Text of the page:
It is now over a year and a half since Fawn’s death. Life certainly has moved on. We often say that “time heals”—this is only partially true. I have found in my journey that time alone doesn’t heal, but, if we lean into our grief, then God can use it as a grateful, sanctifying experience.
This poem (author anonymous) is so apropos:
I walked a mile with Pleasure, she chatted all the way.
But I was none the wiser for all she had to say.
I walked a mile with Sorrow, and ne’er a word said she.
But oh, the things I learned from her, when Sorrow walked with me.
In the weeks and months following Fawn’s death, I became increasingly convinced that God might have made a mistake in taking her—it should have been me. After all, she was the better parent, the better person, the better teacher of our children, the better grandparent; surely I should have died and not her. My youngest boy, twenty-two years old, replied to this analysis of mine by saying, “Mom was ready for heaven; God still has a lot more to do with your sanctification here on earth, Dad.” I understand that all of this is a part of God’s work to shape me into the kind of person who can serve him and others better and more consistently.
I truly want to honor Fawn by “grieving well” as a Christian who believes that there is a God who rules and overrules in the destinies of us all; who ultimately has our best in mind and loves us no matter what the outward circumstances. My bedrock of faith must be that God does all things well for those called according to his purpose (Rom. 8:28–29). The horrible alternative is that the universe is random and meaningless; everything being ultimately “out of control,” and things just happening without any kind of universal or eternal reason.
I have talked to many people who have gone through similar experiences. I have attended Grief Share weekly seminars: a wonderful, nationwide, faith-based program that helps us through the grieving process. I have seen a Christian, trained grief counselor for about a year, usually once a month. I have written a book, “My Dear Wife Fawn,” about our lives together with much of the information gleaned from the many letters we wrote each other when I was in the Navy and away on long deployments. I have read many books of others who have experienced the same thing I have. I have kept a daily journal of my walk through this “valley of the shadow of death.” In this journal I record my daily thoughts after my quiet time in God’s Word. All of these things have assisted my leaning into the grief process.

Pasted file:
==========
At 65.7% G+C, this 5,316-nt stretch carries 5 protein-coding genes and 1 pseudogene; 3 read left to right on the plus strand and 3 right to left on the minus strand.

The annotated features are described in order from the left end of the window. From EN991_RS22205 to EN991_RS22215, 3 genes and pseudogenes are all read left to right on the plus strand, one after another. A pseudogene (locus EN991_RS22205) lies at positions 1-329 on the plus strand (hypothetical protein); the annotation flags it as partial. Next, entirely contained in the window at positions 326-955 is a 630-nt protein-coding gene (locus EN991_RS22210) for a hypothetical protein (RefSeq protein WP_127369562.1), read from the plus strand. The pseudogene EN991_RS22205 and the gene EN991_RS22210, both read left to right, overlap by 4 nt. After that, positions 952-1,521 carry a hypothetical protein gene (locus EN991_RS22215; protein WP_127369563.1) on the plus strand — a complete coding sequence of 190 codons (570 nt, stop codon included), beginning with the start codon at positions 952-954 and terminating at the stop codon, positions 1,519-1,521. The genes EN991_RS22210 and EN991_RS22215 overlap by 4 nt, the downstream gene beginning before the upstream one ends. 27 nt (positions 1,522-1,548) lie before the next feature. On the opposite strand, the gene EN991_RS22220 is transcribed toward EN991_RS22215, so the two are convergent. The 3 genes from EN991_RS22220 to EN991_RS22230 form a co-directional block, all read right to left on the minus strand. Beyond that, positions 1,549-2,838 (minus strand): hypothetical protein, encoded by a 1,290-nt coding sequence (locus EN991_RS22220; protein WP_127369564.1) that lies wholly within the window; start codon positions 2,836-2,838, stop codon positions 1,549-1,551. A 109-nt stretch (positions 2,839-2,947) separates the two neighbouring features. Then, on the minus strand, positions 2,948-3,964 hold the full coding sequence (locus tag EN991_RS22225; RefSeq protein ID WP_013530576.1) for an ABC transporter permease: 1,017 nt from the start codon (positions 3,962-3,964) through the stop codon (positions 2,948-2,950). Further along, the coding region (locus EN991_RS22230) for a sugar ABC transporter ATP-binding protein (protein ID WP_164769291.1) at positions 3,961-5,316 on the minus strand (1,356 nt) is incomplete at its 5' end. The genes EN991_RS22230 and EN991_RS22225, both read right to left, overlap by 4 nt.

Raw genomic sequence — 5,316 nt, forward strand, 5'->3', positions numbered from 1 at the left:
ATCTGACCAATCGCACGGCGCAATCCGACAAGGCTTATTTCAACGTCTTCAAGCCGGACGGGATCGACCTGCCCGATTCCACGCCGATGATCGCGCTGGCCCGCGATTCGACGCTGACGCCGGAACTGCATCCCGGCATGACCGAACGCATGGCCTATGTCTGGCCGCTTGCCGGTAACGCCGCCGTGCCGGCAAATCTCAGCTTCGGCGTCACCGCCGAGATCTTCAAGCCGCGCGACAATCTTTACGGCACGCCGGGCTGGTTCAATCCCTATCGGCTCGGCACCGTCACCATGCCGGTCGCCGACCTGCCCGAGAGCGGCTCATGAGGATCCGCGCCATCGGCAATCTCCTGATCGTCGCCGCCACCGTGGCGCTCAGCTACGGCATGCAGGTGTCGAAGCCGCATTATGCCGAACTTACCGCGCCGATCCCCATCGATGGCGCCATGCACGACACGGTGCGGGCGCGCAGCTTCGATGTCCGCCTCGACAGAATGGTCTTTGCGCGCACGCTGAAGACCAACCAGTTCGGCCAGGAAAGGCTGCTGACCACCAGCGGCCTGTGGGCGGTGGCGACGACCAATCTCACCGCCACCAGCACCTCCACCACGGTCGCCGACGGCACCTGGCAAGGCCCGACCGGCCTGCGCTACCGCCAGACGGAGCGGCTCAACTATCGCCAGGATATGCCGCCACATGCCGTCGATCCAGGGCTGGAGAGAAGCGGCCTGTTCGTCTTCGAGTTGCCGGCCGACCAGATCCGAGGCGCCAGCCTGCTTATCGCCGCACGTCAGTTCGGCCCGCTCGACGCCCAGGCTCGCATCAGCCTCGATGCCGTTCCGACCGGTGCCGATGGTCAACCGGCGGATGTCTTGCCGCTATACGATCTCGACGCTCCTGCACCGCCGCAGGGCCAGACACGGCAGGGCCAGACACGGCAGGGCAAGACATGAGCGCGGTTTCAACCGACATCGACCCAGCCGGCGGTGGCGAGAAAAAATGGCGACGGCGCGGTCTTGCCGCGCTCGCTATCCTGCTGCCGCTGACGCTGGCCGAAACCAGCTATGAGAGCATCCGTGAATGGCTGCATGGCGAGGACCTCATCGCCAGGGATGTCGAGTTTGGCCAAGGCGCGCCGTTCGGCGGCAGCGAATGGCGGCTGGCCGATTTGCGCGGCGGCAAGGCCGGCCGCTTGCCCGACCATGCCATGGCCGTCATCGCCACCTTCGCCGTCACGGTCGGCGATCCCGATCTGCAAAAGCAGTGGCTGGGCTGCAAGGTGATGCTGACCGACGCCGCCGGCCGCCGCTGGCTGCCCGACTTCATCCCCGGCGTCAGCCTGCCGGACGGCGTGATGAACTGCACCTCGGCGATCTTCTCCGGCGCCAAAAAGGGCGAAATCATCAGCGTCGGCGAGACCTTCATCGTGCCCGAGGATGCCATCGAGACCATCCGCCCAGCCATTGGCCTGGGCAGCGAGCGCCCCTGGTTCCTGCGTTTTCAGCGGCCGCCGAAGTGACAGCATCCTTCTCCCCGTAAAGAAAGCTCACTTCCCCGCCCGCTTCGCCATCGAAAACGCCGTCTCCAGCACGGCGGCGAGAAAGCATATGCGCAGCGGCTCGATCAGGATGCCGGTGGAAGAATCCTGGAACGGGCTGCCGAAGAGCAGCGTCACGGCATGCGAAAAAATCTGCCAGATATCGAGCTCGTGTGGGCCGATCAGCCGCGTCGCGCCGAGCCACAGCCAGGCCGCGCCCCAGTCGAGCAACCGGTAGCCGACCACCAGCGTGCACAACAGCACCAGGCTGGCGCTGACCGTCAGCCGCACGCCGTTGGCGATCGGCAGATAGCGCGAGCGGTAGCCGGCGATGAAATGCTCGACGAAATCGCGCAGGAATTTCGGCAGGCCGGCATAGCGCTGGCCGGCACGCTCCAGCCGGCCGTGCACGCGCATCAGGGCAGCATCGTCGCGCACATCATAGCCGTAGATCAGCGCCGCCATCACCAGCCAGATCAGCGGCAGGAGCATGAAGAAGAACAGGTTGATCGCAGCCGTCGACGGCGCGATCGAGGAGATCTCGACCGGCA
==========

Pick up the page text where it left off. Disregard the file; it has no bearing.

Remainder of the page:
One thing I have gleaned is the role of the various “Ts” of grief recovery: Tears—to shed them openly and often, accepting the reality of our loss and the extent of our feelings. We grieve deeply because we loved deeply. Talking—to God first in prayer and meditating upon his Word (starting with the Psalms and the Gospels), and then to others who have ears to hear, individually or collectively. Turning—to God for the answers, letting him lead me through this dark valley and gaining an eternal perspective—not grieving as people who have no hope since our hope is Christ and eternity. And Time—time does heal if the other Ts are embraced.
There are countless books available on grief, but the one I found most helpful was J. I. Packer’s A Grief Sanctified: Passing through Grief to Peace and Joy. In this excellent, but largely unknown book, the great theologian tells us how a grief experience, especially one of a beloved wife, can be truly sanctified by God. Here are some summary snippets:
1. Bereavement reminds us of truths we might otherwise forget or not take seriously. Some of these truths are: the reality of God’s sovereignty, the reality of our own mortality, and the reality of heaven and hell.
2. Grief should lead us to the exercise of thanksgiving for all that we valued and enjoyed in the other person whom we have lost; and for the believer, the happiness to know that he/she has been promoted. It should also lead to the exercise of submission to God as we resign to him the loved one he has taken from us; and the exercise of patience, which is a compound of endurance and hope, as we live through our bereavement on a daily basis.
3. Do not let your grief loosen your grip on the goodness and grace of our loving God.
4. Tell God your sadness, pray as you can, and don’t try to pray as you can’t.
5. Avoid well wishers who think they can cheer you up, but thank God for people who are content to be with you and do things for you without necessarily even talking to you.
6. Cry; there is nothing biblical about a stiff upper lip.
7. Talk to yourself about the loved one you have lost.
I recommend this fine book on grieving.
Each person will have a different grief experience. Grief is a jagged road filled with detours, ups and downs, and dead-ends. Ultimately this road should leave the valley of the shadow of death for the meadow of thanksgiving to God for the life of the lost one. From this place of thanksgiving, we can look forward to heaven, while called to continue to live and work on earth.
 J. I. Packer, A Grief Sanctified: Through Sorrow to Eternal Hope, (Grand Rapids: Crossway Books, 2002).
 Packer, A Grief Sanctified, 171.
Brad Winsted is the director of Children’s Ministry International in Tucker, GA. He has been a ruling elder in six OPC churches. Currently, he is Coordinator for Children’s Ministries at Midway Presbyterian Church (PCA) in Powder Springs, GA. Ordained Servant Online, May 2013.